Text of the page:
- “The father and mother are authorized by God to issue ‘the commandment’ and ‘teaching’ to their children. The parents have been vested with divine authority in the home to set the boundaries of behavior, thinking, and attitude for their children.” – v. 20
- “In a day of diminishing parental rights, where the state, the grandparents – even the child himself – are given ever expanding rights, this foundational and fundamental endowment from God to parents must be heard again. Parents, lead your homes!” – v. 20
- “There is never a place, nor a time, in your life in which the word of God taught by godly parents will not provide you the answers to guide you safely into His will. Untold sorrow can be avoided if parents will but teach their children the Scriptures and if children will but obey what they are taught.” – v. 22
- “The words of parents, when thoroughly permeated with the word of God, move the feet and will of a child into the will of God. They become a personal guide through life. They also, then, are set as a sentry, keeping guard over the one who is thus guided.” – v. 22
- “A loving parent’s counsel and command will sometimes step on your toes. But, there is much good to be learned and much sorrow to be avoided, if you will but embrace it.”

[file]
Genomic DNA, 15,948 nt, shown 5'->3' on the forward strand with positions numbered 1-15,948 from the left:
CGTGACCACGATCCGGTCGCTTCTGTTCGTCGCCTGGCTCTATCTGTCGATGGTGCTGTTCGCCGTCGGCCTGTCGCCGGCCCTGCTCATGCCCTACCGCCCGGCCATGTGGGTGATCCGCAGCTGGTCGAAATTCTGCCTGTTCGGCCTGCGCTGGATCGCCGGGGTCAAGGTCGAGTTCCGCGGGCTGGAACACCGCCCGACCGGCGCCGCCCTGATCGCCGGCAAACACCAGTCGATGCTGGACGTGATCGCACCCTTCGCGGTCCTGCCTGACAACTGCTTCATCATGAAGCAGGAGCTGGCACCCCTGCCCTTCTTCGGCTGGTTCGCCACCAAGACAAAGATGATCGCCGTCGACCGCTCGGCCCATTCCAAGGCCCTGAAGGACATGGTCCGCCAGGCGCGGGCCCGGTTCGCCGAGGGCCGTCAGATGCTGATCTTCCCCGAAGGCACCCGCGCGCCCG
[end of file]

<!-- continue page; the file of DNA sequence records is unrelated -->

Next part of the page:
Ephesians 6:4 – “Fathers, do not provoke your children to anger, but bring them up in the discipline and instruction of the Lord.”
Some great thoughts here from Mark Altrogge for each of us parents to consider both prayerfully and humbly on ways that we can provoke our children to anger (I know I was convicted on a number of them):
– By constantly criticizing them and not encouraging them. When they feel they can never please us enough.
– By having double standards – Do as I say, not as I do. Expecting them to do things we don’t do, e.g. ask forgiveness, humble themselves, etc.
– By anger and harshness
– By a lack of affection
– By telling them what to do or not do without giving Biblical reasons (e.g., Do it because I said to do it, or because it’s just wrong).
– By being offended at their sin because it bothers us, not because it offends God.
– By comparing them to others (Why can’t you act like your sister?)
– By hypocrisy – acting like a Christian at church but not at home